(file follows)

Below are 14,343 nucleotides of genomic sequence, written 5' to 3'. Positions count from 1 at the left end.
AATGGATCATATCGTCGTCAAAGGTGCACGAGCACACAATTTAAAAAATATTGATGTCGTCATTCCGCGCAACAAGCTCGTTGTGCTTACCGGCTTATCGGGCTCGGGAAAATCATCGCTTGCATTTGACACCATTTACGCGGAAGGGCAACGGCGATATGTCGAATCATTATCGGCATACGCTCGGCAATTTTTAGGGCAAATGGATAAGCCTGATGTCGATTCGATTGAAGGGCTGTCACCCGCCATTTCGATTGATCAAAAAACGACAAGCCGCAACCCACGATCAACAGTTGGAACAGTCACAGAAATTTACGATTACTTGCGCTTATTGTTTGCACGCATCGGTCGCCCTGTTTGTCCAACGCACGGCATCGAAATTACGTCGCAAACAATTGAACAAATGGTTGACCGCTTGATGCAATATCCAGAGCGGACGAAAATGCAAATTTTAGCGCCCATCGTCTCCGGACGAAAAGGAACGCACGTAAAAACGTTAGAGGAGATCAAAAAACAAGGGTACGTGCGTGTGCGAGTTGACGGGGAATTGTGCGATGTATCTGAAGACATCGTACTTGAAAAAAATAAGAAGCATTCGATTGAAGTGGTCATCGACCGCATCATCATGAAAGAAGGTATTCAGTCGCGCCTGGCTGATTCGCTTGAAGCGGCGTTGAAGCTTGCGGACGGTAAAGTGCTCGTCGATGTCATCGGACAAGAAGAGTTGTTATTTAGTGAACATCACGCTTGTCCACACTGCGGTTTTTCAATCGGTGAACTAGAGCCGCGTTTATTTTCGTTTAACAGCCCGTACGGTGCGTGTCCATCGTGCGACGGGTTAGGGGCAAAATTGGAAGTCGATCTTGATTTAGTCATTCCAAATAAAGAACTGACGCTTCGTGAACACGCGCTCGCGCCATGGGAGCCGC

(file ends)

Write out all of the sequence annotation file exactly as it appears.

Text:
Below are 14,343 nucleotides of genomic sequence, written 5' to 3'. Positions count from 1 at the left end.
AATGGATCATATCGTCGTCAAAGGTGCACGAGCACACAATTTAAAAAATATTGATGTCGTCATTCCGCGCAACAAGCTCGTTGTGCTTACCGGCTTATCGGGCTCGGGAAAATCATCGCTTGCATTTGACACCATTTACGCGGAAGGGCAACGGCGATATGTCGAATCATTATCGGCATACGCTCGGCAATTTTTAGGGCAAATGGATAAGCCTGATGTCGATTCGATTGAAGGGCTGTCACCCGCCATTTCGATTGATCAAAAAACGACAAGCCGCAACCCACGATCAACAGTTGGAACAGTCACAGAAATTTACGATTACTTGCGCTTATTGTTTGCACGCATCGGTCGCCCTGTTTGTCCAACGCACGGCATCGAAATTACGTCGCAAACAATTGAACAAATGGTTGACCGCTTGATGCAATATCCAGAGCGGACGAAAATGCAAATTTTAGCGCCCATCGTCTCCGGACGAAAAGGAACGCACGTAAAAACGTTAGAGGAGATCAAAAAACAAGGGTACGTGCGTGTGCGAGTTGACGGGGAATTGTGCGATGTATCTGAAGACATCGTACTTGAAAAAAATAAGAAGCATTCGATTGAAGTGGTCATCGACCGCATCATCATGAAAGAAGGTATTCAGTCGCGCCTGGCTGATTCGCTTGAAGCGGCGTTGAAGCTTGCGGACGGTAAAGTGCTCGTCGATGTCATCGGACAAGAAGAGTTGTTATTTAGTGAACATCACGCTTGTCCACACTGCGGTTTTTCAATCGGTGAACTAGAGCCGCGTTTATTTTCGTTTAACAGCCCGTACGGTGCGTGTCCATCGTGCGACGGGTTAGGGGCAAAATTGGAAGTCGATCTTGATTTAGTCATTCCAAATAAAGAACTGACGCTTCGTGAACACGCGCTCGCGCCATGGGAGCCGC